Last week I spent a bunch of time working on some elevation spreadsheets from before the 2008 Lateral West Fire. So the ﬁrst part of the week basically involved collecting more data on those plots. Before the ﬁre, a few water monitoring wells were installed and surveyed for elevations. To determine how much peat soil was lost in that ﬁre, we went out to take some new elevations for comparison.
Oh, the walk was so much easier than a few other well runs we did earlier in the summer. Those ﬁrst runs were beyond scorching and utterly exhausting, with the blackberry and greenbrier snagging us with every step. The ﬁre had burned away all of the prickly and removed the canopy, leaving only friendly fennel, mosses, sedges, and a variety of other kind vegetation behind. We had more to lug around here, but (for me at least) it wasn’t terrible. The peat, instead of being mucky, crunched underfoot instead of sucking my feet into the earth. The ﬁre had burned away the nutrients in the soil, leaving the ground and tree matter crunchy and blackened, like little granules of charcoal. By the end of the day, it looked like I had rolled around the bottom of a grill, I was so covered in soot.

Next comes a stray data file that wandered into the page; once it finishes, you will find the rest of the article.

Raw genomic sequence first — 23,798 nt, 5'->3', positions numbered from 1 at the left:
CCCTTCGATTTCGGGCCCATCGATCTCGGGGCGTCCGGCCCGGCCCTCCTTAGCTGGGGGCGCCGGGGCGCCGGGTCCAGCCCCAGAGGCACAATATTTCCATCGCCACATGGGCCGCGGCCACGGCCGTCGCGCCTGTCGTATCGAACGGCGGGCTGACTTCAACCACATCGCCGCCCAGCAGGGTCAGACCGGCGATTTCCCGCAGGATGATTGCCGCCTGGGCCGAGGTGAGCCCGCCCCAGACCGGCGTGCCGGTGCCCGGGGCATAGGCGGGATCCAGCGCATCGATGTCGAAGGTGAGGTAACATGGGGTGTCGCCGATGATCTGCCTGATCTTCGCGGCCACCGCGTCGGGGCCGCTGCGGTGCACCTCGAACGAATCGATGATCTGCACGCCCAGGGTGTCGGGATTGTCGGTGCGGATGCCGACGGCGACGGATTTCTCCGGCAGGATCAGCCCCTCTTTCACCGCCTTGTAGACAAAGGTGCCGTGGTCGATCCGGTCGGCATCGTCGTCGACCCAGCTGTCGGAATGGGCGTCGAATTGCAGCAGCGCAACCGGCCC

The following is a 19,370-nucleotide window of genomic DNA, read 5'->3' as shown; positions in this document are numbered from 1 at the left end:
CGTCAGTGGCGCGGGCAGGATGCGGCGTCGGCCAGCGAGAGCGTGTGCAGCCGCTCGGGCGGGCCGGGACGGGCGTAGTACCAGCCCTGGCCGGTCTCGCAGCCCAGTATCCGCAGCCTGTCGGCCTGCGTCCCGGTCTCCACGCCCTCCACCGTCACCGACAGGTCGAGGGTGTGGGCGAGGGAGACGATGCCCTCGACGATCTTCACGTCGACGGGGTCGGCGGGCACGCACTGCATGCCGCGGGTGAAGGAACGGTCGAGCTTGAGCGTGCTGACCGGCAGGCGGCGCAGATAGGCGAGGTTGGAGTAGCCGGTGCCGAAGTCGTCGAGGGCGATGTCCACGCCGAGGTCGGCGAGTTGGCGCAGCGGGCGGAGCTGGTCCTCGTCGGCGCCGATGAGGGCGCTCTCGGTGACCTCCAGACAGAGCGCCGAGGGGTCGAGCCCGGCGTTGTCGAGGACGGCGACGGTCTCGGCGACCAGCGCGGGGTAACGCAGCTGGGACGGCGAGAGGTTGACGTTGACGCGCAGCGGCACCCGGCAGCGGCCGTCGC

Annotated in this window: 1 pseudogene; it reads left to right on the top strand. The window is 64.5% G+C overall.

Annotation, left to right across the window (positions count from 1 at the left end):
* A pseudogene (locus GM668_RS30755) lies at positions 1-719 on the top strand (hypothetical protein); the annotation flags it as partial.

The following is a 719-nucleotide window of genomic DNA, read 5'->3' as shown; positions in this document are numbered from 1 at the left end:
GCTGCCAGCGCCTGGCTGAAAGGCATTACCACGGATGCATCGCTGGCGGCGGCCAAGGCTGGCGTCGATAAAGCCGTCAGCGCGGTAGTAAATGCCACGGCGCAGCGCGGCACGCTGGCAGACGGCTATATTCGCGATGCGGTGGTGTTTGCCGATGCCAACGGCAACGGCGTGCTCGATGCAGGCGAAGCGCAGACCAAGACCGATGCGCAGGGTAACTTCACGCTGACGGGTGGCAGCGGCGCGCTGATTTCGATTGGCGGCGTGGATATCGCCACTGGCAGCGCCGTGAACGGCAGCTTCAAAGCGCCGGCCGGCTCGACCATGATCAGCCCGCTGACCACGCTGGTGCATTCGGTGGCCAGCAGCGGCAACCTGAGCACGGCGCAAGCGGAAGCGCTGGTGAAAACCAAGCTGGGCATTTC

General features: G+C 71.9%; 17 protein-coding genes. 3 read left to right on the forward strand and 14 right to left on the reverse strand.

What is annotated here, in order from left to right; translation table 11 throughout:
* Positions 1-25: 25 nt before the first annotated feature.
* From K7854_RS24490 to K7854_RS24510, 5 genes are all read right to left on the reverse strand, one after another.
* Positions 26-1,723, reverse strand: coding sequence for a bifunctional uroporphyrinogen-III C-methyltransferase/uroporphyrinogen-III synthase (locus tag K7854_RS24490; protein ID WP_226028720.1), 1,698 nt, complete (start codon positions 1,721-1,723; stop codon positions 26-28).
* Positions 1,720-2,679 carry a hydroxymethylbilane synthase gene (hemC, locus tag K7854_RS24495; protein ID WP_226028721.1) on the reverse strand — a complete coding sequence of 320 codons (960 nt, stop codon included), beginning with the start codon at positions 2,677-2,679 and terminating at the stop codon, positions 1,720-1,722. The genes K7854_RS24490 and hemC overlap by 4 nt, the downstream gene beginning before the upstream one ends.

Every time we go out into areas like this I get to be so nervous about falling - the charred wood that made up the slash trail looked soft and dangerous, and I was worried I would completely wipe out. I mean, I did a few times, but it was ﬁne, because after I stumbled, all I had to do was stand back up. This is exactly what I told myself every time I took a particularly terrifying step.
We spent a little time at two different plots, surveying the elevation at two old wells. One had melted in the ﬁre, and the other was in pretty good shape. Surveying was pretty straightforward, and in the open air, the sounds of frogs resounded as loudly as a symphonic concert. I remember the ﬁrst time my supervisor pulled out a tape measure to explain the units to me - the tenths and hundredths of feet puzzled my eyes, and made me all the more conﬁdent that I wasn’t meant to be an engineer. Now, after what seems like an entire lifetime later, reading the measurements seems natural - as natural as these walks feel.
On the way back, we loaded up an old datalogger and wandered back. The way back seemed to be a little weaker, and when I was clambering over a log and when I landed, my foot went straight through the peat and I landed, face ﬁrst into a patch of fennel. My allergies drove me crazy all day after, but that wasn’t even one of the good wipeouts. At one point, closer to the ditch, the peat was so saturated that when I took a step I sank to my knees. For a brief moment, I thought Fred was going to have to pull me out of the mud, but I managed to clamber out, relatively unscathed.
These walks would have terriﬁed me two months ago, the thought of returning home, dirty and sweaty was something I really couldn’t imagine myself doing. But now it’s getting easier, I’m getting stronger every day, and I almost prefer the smell of fennel lingering on my skin to the smell of perfume.